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Time remaining counter

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  • User profile image
    Greater Monster

    Can anyone tell me how the 'time remaining' counter while copying files in Windows works?
    That counter goes up and down, especially when the filesize differs greatly. That I can understand, each file has overhead and a lot of small files up the copy time.
    What I'd like to know is what the counter is exactly based on: the last copied files, data transferred in the last, say, 10 seconds, or maybe the last 10 files.

  • User profile image
    Rossj

    Greater Monster wrote:
    Can anyone tell me how the 'time remaining' counter while copying files in Windows works?
    That counter goes up and down, especially when the filesize differs greatly. That I can understand, each file has overhead and a lot of small files up the copy time.
    What I'd like to know is what the counter is exactly based on: the last copied files, data transferred in the last, say, 10 seconds, or maybe the last 10 files.


    Raymond Chen has some info on why it gives such bad estimates.  Unfortunately not sure it really answers you question Sad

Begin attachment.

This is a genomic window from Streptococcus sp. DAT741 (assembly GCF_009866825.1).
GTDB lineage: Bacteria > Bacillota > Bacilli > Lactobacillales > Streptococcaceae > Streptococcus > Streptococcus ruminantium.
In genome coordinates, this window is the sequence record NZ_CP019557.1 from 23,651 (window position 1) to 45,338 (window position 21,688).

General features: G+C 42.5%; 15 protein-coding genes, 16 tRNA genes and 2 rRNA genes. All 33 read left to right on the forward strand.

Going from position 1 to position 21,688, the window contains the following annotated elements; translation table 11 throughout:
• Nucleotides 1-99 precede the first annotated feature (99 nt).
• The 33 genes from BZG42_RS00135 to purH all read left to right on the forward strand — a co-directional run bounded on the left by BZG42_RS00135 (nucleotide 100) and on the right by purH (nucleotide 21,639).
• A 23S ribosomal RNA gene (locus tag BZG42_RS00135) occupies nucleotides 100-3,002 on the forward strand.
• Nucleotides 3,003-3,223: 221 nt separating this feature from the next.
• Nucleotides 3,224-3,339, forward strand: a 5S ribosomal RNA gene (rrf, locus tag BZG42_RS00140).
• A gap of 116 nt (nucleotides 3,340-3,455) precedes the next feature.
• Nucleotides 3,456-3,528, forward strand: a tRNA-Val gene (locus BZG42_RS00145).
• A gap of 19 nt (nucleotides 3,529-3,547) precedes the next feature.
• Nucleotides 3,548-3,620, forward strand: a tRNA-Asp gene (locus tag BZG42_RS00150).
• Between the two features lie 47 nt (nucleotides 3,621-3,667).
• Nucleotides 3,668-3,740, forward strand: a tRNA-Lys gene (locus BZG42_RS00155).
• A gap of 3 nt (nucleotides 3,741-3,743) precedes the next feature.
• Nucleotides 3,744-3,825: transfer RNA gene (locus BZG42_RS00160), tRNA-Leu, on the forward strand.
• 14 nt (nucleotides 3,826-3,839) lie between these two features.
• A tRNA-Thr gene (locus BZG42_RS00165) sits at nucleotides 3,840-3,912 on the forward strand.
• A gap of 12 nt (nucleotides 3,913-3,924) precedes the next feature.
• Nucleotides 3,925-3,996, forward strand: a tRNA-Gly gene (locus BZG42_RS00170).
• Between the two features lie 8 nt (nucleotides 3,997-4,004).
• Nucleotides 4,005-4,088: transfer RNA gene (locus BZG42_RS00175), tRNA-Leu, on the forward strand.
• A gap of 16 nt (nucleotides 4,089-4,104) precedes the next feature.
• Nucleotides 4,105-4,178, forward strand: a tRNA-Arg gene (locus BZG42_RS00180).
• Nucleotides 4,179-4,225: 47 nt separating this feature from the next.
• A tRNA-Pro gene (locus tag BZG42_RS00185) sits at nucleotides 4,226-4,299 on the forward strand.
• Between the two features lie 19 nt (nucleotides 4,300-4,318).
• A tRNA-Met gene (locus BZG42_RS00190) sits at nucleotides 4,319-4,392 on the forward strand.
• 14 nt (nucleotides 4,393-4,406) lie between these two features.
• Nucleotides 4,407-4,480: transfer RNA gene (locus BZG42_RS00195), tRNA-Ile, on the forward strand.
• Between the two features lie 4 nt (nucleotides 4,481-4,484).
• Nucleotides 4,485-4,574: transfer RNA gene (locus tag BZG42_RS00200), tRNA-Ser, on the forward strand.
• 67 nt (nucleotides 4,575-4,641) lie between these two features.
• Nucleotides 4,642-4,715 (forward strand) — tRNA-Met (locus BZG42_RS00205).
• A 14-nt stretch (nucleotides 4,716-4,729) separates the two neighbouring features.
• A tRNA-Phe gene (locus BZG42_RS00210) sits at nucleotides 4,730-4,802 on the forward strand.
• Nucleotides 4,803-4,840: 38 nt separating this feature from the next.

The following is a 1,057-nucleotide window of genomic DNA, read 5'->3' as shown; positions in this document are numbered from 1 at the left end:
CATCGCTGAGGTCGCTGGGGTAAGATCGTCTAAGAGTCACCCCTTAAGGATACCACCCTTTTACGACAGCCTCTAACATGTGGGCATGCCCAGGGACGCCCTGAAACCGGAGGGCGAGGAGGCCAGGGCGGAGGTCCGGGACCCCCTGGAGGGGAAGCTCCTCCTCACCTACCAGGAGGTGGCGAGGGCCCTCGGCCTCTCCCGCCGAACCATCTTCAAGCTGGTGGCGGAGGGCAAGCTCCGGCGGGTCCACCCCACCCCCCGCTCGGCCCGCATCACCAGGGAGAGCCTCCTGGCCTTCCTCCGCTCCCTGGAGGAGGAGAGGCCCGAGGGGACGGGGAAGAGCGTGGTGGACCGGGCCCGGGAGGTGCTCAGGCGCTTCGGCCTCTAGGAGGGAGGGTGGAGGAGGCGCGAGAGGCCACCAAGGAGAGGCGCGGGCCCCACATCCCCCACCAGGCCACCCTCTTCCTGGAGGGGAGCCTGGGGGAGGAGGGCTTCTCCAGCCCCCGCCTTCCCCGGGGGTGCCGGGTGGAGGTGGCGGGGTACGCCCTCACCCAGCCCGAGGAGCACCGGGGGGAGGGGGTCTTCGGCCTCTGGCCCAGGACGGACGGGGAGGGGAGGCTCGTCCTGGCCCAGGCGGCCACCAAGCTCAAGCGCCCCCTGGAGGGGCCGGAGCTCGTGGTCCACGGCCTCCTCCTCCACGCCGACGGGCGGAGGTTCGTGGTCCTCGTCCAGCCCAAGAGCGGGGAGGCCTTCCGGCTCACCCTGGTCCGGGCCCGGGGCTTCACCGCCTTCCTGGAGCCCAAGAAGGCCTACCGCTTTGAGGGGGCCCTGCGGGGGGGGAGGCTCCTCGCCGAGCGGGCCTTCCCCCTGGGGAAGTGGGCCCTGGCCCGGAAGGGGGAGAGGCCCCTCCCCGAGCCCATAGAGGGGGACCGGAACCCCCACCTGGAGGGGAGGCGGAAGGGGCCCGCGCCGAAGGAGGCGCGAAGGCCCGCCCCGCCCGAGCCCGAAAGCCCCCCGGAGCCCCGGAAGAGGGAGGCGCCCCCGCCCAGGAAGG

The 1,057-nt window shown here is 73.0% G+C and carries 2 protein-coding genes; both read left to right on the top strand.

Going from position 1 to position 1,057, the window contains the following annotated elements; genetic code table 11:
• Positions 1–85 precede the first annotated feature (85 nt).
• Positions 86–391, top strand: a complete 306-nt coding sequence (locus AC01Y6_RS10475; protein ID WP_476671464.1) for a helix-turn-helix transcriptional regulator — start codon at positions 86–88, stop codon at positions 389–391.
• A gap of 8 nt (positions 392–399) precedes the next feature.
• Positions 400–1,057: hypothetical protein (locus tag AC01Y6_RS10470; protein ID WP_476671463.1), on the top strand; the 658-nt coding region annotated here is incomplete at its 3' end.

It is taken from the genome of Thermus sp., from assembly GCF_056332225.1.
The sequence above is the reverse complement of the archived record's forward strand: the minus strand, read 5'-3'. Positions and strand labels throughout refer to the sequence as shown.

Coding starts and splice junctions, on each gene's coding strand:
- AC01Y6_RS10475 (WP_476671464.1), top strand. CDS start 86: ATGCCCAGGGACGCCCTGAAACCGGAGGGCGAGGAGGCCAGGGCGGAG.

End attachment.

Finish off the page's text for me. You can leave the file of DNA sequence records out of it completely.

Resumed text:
• User profile image
    Greater Monster

    I can understand why it is impossible to give a exact time. Besides file sizes ect (which can be seen in advance) you also have a load of other factors the change during copying. If you copy and during the copy you start a program, there goes your estimate. Strictly speaking a change in outside temperature can influence the computers speed and thus the copy-speed.

    But somewhere someone decided that, although it would be an estimate, some calculation will be made.
    And what that calculation is, that is what I'd love to know.

    I think it is based on the copy-speed of the last completed file, based on the behavior of the estimate. But I am only halfway sure.

  • User profile image
    NeoTOM

    Judging by how often it updates, it's either by the last  second's speed or by how long it took the last 100k (or so) to copy. I'm guessing the former. I'd like someone "in the know" to clear this up, though, as my curiousity has now been spiked.

  • User profile image
    Greater Monster

    I think your theory is better because the time can change during the copying of a file (as opposed the right or shortly after it). You see that even better when copying a single large file of the internet (assuming that uses that same calculation).

    A website filled with Microsoft developers, please answer, please Wink

  • User profile image
    Greater Monster

    Yesterday I was at the Microsoft Technet/MSDN sessions in Rotterdam (The Netherlands) talking on this subject with two Dutch Microsoft developers and although they offered a few possibilities, they didn't have the answer anymore than non-Microsoft developers.
    Well, I give up (no, I don't, knowing myself). What caculation is used? Moving average? Data left to copy divided by the speed at that moment?
    Will I ever find the programmer that developed that routine. Stay tuned Wink

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